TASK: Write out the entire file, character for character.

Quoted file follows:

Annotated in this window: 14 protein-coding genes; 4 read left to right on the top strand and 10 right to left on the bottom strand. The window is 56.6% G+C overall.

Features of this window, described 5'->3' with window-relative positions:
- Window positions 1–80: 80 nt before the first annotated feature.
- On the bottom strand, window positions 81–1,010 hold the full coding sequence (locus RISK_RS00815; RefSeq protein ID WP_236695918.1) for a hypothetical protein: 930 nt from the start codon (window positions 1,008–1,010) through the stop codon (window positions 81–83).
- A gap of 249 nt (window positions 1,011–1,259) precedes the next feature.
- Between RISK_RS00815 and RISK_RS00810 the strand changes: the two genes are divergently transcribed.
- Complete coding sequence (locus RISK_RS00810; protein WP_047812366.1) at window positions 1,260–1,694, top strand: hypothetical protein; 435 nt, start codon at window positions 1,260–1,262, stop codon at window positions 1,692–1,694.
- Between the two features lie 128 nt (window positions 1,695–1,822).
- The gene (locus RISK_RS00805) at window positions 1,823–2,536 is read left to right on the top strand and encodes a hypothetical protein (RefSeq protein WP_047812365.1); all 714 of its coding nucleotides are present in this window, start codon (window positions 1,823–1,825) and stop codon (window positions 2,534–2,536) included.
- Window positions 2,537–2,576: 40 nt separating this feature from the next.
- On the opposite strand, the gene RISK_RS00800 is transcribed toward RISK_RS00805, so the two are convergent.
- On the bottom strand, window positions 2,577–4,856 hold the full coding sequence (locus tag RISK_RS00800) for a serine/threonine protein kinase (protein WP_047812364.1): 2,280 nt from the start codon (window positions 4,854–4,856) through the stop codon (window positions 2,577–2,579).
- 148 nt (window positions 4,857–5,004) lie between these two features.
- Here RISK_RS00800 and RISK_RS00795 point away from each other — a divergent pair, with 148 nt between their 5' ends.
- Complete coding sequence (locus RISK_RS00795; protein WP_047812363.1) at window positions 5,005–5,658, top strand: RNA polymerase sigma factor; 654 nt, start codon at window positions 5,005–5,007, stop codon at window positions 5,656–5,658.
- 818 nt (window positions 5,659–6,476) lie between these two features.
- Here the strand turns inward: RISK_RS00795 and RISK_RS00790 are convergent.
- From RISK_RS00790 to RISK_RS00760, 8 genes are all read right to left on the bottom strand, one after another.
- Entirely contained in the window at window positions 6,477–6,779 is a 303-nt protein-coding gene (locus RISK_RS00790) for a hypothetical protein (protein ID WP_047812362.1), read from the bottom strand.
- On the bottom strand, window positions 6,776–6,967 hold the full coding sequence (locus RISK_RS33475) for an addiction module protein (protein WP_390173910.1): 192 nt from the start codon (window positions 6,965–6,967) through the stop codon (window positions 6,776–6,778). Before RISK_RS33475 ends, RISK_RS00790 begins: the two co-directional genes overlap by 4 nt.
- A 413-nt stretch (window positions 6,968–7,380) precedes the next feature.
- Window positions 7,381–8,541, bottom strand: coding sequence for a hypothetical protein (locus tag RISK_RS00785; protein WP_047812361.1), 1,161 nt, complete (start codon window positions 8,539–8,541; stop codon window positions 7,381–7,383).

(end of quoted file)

Annotated in this window: 14 protein-coding genes; 4 read left to right on the top strand and 10 right to left on the bottom strand. The window is 56.6% G+C overall.

Features of this window, described 5'->3' with window-relative positions:
- Window positions 1–80: 80 nt before the first annotated feature.
- On the bottom strand, window positions 81–1,010 hold the full coding sequence (locus RISK_RS00815; RefSeq protein ID WP_236695918.1) for a hypothetical protein: 930 nt from the start codon (window positions 1,008–1,010) through the stop codon (window positions 81–83).
- A gap of 249 nt (window positions 1,011–1,259) precedes the next feature.
- Between RISK_RS00815 and RISK_RS00810 the strand changes: the two genes are divergently transcribed.
- Complete coding sequence (locus RISK_RS00810; protein WP_047812366.1) at window positions 1,260–1,694, top strand: hypothetical protein; 435 nt, start codon at window positions 1,260–1,262, stop codon at window positions 1,692–1,694.
- Between the two features lie 128 nt (window positions 1,695–1,822).
- The gene (locus RISK_RS00805) at window positions 1,823–2,536 is read left to right on the top strand and encodes a hypothetical protein (RefSeq protein WP_047812365.1); all 714 of its coding nucleotides are present in this window, start codon (window positions 1,823–1,825) and stop codon (window positions 2,534–2,536) included.
- Window positions 2,537–2,576: 40 nt separating this feature from the next.
- On the opposite strand, the gene RISK_RS00800 is transcribed toward RISK_RS00805, so the two are convergent.
- On the bottom strand, window positions 2,577–4,856 hold the full coding sequence (locus tag RISK_RS00800) for a serine/threonine protein kinase (protein WP_047812364.1): 2,280 nt from the start codon (window positions 4,854–4,856) through the stop codon (window positions 2,577–2,579).
- 148 nt (window positions 4,857–5,004) lie between these two features.
- Here RISK_RS00800 and RISK_RS00795 point away from each other — a divergent pair, with 148 nt between their 5' ends.
- Complete coding sequence (locus RISK_RS00795; protein WP_047812363.1) at window positions 5,005–5,658, top strand: RNA polymerase sigma factor; 654 nt, start codon at window positions 5,005–5,007, stop codon at window positions 5,656–5,658.
- 818 nt (window positions 5,659–6,476) lie between these two features.
- Here the strand turns inward: RISK_RS00795 and RISK_RS00790 are convergent.
- From RISK_RS00790 to RISK_RS00760, 8 genes are all read right to left on the bottom strand, one after another.
- Entirely contained in the window at window positions 6,477–6,779 is a 303-nt protein-coding gene (locus RISK_RS00790) for a hypothetical protein (protein ID WP_047812362.1), read from the bottom strand.
- On the bottom strand, window positions 6,776–6,967 hold the full coding sequence (locus RISK_RS33475) for an addiction module protein (protein WP_390173910.1): 192 nt from the start codon (window positions 6,965–6,967) through the stop codon (window positions 6,776–6,778). Before RISK_RS33475 ends, RISK_RS00790 begins: the two co-directional genes overlap by 4 nt.
- A 413-nt stretch (window positions 6,968–7,380) precedes the next feature.
- Window positions 7,381–8,541, bottom strand: coding sequence for a hypothetical protein (locus tag RISK_RS00785; protein WP_047812361.1), 1,161 nt, complete (start codon window positions 8,539–8,541; stop codon window positions 7,381–7,383).